Philosophical Conversations Public Opinion Junk for code
parliament house.gif
Think Tanks
Oz Blogs
Economic Blogs
Foreign Policy Blogs
International Blogs
Media Blogs
South Australian Weblogs
Economic Resources
Environment Links
Political Resources
South Australian Links
"...public opinion deserves to be respected as well as despised" G.W.F. Hegel, 'Philosophy of Right'

a funny ole business « Previous | |Next »
July 17, 2004

Politics is a funny old business. Consider the big picture stuff.

The foreign policy arguments have all been about Iraq. They have been about the ALP following Spain and pulling its troops out of Iraq. The debate has not been about the intelligence used to justify war on Iraq being wrong; or that the intelligence used to justifiy the war was not what the Coalition politicians claimed it to be. The Coalition's case for going to war was deeply flawed, yet it was the ALP in the firing line, not the Howard Government for seriously misleading the public.

What was really being debated was the alliance with the US. But no one openly said so. It was all code. Secret men's business on SS Australia, so to speak.

Bill Leak

The consensus is that with Beazley coming in from the cold Howard's assault on on the ALP's anti-Americanism and its national security creditionals has been blunted, whilst resisting the embrace of an unquestioning acceptance of Washington's decsions to reshape the world to further its own interests. The unquestioning pathway is the one taken by the Howard Government and it leaves no room for Australia to develop its own independent foreign policy.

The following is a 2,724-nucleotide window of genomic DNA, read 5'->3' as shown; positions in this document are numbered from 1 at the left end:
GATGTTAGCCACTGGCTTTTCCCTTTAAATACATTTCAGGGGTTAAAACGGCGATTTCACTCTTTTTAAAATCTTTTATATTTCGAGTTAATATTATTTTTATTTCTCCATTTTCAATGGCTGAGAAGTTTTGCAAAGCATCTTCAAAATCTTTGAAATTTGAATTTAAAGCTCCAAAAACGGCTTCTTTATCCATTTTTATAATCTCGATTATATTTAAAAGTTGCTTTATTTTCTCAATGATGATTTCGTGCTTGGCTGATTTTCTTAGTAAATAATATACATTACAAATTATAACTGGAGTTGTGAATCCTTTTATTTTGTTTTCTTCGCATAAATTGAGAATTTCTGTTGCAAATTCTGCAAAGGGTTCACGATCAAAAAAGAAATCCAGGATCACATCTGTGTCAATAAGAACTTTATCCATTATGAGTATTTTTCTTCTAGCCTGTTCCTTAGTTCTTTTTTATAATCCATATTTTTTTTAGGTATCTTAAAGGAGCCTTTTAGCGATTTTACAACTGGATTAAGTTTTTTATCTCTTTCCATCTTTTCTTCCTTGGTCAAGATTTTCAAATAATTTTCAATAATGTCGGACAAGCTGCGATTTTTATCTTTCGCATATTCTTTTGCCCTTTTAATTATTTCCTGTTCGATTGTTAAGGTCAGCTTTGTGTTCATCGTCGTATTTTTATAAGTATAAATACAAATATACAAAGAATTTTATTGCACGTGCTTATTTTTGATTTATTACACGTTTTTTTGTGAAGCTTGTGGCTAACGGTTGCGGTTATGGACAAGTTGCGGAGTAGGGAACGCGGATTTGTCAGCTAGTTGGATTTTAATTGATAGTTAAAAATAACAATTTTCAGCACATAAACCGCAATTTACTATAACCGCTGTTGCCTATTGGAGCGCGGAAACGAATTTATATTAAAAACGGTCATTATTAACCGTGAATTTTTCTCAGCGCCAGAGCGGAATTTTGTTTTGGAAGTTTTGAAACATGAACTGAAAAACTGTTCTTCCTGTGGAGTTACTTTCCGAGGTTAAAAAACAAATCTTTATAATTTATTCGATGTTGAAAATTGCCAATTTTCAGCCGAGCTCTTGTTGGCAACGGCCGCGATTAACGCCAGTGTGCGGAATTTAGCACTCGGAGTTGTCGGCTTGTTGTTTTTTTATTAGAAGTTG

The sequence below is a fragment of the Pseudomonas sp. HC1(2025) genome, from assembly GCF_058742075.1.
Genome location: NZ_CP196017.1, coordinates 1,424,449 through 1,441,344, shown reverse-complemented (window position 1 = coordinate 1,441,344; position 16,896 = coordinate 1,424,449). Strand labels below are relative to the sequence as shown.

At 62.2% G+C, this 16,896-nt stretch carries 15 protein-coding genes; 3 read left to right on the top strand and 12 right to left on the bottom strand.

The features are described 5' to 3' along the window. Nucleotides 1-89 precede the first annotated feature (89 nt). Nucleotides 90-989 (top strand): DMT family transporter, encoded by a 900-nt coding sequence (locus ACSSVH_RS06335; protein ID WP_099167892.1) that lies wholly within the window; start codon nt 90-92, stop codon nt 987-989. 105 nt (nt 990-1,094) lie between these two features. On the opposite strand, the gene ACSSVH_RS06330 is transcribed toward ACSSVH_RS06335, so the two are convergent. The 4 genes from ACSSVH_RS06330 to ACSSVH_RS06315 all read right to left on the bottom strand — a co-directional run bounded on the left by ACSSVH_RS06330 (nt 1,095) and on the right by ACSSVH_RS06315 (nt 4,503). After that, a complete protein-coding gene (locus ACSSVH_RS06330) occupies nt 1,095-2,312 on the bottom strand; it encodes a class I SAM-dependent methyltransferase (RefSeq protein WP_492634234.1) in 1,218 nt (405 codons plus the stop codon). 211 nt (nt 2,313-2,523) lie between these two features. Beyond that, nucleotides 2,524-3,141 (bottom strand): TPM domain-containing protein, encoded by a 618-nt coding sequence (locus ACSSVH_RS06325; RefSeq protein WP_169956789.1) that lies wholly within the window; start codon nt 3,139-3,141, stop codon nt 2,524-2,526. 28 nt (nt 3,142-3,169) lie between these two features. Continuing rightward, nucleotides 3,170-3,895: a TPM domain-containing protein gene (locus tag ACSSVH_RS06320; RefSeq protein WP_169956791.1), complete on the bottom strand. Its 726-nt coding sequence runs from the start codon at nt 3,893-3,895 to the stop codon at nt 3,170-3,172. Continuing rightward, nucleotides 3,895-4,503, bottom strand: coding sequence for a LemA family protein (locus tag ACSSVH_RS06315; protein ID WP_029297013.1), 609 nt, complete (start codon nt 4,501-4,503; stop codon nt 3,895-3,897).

We should remember that in putting the case for war to Australians, the Howard, pretty much repeated US and British claims that Saddam Hussein had weapons of mass destruction that could be used by terrorists. It was this that constituted a substantive threat to Australia's national interest, and constituted the compelling justification for war. The moral imperative of changing a clapped-out regime in Iraq was explicitly rejected by Howard as an adequate justification for war before the war began. It was otherwise after the war, of course.

Yet Howard's credibility problem is not an issue in Australia, as it is for Bush and Blair.

The reality of politics in our daily lives is not this shadow boxing within the big picture politics. We citizens vote on the basis of small picture politics and not because of our involvement the war in Iraq. Our politics is more fine grained and concerned with little things, such as being able to pay the mortgage, having a job, being able to see the doctor, desiring affordable health care, safety on the streets, etc etc.

Yet we citizens are dismissed as being selfish: only concerned with what's in our pockets. Our concerns about community, values, or culture are see as a mask that we citizens wear to look good to pollsters because we do not want to appear to be selfish.

| Posted by Gary Sauer-Thompson at 12:04 PM | | Comments (0)